Black lives need to matter in schools
A socialist and student teacher in New Orleans questions why students are being told to support the police who often target them for harassment and brutality.
RECENTLY, I passed through the towns of LaPlace and Reserve, Louisiana. These are two working class suburbs of New Orleans, west and upriver along the Mississippi. I went by both the elementary and high school buildings on the east side of the St. John the Baptist (SJTB) Parish (the equivalent to “county”) public school system.
I found that both schools have identical large printed banners hanging on the exterior front walls, emblazoned with the declaration “St. John Public Schools Support Our Police Officers.” The matching banners feature the logos of the Parish public school system and a police badge star side by side.
I must say that I was disgusted, but not particularly surprised. There is an out-and-proud propaganda war all over South Louisiana in the form of individuals, businesses and institutions flying stickers and signs defending and praising the police.
This is supposed to go without any dissent or question. But obviously, it is a forceful political backlash and insult toward the Black Lives Matter movement.
The issue is both local and national. These types of “thin blue line” and police “support” flags stem from the Louisiana watershed moment in 2016 when two cops in Baton Rouge confronted a Black man named Alton Sterling, who was selling CDs in the parking lot of a gas station.
In an attack that was recorded on video — though only released fully after the police killer was let off by prosecutors — police pointed a gun at Sterling at point-blank range, twisted his arm, screamed that he would be shot if he moved, Tasered him twice and then, while he was stunned on the ground, shot him to death.
Reportedly, Sterling had a gun in his pants pocket, but he never drew it before his death. The cop who pulled the trigger was let off by prosecutors, but also fired by the police department for the killing.
Black Baton Rouge residents reacted with immediate mass protests, and police were permitted to mass arrest 200 people for using their right to free speech to criticize the system.
Louisiana has suffered a permanent mass incarceration system and multiple murders of fleeing Black men — for example, by the Jefferson Parish sheriff’s police department — also without facing trial.
So the question is: Why does the public school administration of SJTB Parish think that it can wage a pro-police campaign as if this is a public service announcement? How can it defend, apologize for, and demand polite, “patriotic,” “civic” silence about institutionalized racism?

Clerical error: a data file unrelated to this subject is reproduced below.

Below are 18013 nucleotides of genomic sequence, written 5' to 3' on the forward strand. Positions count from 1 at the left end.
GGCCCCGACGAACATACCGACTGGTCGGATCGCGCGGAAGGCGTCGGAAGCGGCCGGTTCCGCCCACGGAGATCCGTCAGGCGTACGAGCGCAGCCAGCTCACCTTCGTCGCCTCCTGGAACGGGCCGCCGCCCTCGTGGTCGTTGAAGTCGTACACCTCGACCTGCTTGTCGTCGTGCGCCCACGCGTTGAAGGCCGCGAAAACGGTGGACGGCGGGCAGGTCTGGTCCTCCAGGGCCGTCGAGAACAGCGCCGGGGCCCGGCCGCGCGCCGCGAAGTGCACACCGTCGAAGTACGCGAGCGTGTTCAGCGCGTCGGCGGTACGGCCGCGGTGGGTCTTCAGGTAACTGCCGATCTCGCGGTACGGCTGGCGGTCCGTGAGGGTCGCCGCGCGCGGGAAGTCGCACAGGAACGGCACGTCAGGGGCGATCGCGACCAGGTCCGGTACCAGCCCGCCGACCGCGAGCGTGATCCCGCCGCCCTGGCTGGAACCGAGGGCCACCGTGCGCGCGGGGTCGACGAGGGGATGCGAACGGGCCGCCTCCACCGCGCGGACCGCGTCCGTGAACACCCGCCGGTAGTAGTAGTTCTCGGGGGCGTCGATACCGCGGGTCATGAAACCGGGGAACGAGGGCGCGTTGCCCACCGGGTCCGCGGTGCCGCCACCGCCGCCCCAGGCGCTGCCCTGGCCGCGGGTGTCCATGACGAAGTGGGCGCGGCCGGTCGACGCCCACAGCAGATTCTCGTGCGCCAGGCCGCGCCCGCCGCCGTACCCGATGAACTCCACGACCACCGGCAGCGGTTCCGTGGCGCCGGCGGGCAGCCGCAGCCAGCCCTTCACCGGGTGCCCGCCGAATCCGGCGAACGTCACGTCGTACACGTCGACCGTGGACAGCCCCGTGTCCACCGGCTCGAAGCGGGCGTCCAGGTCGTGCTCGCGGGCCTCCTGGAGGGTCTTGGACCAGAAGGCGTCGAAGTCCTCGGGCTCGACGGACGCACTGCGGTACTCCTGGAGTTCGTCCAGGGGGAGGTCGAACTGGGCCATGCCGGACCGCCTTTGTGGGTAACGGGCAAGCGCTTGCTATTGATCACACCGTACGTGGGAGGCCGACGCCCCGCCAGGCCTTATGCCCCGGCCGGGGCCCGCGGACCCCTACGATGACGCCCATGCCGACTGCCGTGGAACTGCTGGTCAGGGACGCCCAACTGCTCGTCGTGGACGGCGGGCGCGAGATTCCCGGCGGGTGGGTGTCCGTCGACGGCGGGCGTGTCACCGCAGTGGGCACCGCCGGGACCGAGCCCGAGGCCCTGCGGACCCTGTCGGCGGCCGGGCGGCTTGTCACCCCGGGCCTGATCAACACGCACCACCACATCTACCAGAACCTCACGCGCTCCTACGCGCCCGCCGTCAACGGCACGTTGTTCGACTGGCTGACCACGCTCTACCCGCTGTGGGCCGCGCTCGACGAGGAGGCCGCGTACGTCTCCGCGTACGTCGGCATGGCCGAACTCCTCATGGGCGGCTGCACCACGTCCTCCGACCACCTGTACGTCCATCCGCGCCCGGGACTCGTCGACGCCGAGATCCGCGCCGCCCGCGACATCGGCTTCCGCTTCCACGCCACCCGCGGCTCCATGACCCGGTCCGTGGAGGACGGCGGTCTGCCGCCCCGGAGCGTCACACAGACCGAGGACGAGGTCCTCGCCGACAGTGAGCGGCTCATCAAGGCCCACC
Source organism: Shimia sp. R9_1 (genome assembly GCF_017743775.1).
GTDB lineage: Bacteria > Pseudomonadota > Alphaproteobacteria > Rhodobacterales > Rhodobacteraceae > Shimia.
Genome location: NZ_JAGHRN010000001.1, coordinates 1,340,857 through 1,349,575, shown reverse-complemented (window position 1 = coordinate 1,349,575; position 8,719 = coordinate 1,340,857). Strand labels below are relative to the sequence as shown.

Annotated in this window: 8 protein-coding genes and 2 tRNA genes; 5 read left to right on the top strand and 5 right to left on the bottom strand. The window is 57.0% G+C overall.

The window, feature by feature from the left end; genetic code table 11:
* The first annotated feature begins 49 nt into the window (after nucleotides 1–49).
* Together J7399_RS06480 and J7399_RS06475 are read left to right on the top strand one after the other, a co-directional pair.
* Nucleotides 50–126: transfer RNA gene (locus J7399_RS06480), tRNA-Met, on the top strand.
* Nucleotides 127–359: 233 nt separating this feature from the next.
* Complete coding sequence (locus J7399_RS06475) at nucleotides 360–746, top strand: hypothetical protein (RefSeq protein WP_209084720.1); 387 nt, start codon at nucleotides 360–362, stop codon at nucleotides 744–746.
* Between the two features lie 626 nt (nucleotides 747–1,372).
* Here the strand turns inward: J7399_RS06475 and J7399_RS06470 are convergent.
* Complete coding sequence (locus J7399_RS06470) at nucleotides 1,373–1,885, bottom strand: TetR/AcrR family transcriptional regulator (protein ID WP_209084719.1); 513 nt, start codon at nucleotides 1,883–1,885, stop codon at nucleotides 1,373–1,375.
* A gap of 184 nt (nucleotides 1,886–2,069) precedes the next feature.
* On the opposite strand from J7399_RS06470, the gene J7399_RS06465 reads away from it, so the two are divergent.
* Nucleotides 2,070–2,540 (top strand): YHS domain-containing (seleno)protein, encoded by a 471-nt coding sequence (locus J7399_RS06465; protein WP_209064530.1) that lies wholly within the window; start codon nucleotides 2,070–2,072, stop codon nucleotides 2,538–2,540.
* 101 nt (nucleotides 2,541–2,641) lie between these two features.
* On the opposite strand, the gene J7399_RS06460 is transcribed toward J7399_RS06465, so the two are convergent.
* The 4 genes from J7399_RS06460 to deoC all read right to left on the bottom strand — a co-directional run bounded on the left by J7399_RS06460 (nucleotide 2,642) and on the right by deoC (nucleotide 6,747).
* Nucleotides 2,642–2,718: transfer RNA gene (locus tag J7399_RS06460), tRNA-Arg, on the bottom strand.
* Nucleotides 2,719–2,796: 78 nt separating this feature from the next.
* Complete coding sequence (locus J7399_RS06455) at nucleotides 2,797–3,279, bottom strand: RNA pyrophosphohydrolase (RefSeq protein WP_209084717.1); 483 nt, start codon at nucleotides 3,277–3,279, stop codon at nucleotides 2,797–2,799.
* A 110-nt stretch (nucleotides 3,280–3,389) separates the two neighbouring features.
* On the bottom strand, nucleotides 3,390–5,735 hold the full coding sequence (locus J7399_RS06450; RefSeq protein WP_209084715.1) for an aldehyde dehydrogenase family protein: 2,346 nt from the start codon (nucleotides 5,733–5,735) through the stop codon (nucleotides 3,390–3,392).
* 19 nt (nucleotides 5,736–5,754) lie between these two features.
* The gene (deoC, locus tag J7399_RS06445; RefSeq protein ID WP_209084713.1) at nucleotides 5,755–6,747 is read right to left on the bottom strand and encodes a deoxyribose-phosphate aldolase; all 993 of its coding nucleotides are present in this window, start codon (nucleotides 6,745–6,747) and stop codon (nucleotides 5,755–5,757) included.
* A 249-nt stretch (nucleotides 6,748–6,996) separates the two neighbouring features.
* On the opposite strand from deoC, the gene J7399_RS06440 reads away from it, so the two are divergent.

THE POPULATION of SJTB Parish is 54 percent Black, and like many other areas in Louisiana, there is a visible profusion of private Catholic and Protestant private K-12 schools charging tuition that serve a disproportionately white and economically better off section of kids.
This creates de facto racial segregation, which some white parents will quite openly say is what they want.
I can only say that if I were a student, a parent or a worker in these schools, I would be horrified and outraged. A Black student walking in past a big banner like this — which simultaneously denies and defends the fact that police could murder a member of their community or family at any time and not be punished — is a revolting idea and an insult to the whole idea of teaching.
We need movements of protest to break the surly, racist, enforced cheering for police despite all evidence and enforced silence for so many people facing their attacks.
Both teachers and students — Black, Brown and white — will have to come out and push back against racism to change the kind of arrogantly dishonest setup in which a school administration could even think about getting away with this.
I agree with Tithi Bhattacharya’s point in a recent article on the U.S. teacher strike wave, reporting from Louisville, Kentucky: “The teachers’ revolt must confront racism head on.”
We need to extend the efforts of teacher activists in the last year to bring Black Lives Matter into schools, through teach-ins, discussions, shirts, signs, statements and organizing. Future resistance will have to use the tactics we have seen in the last year, including walkouts and strikes.
We need resistance from within, resistance from below and solidarity.
Black Lives Matter in school!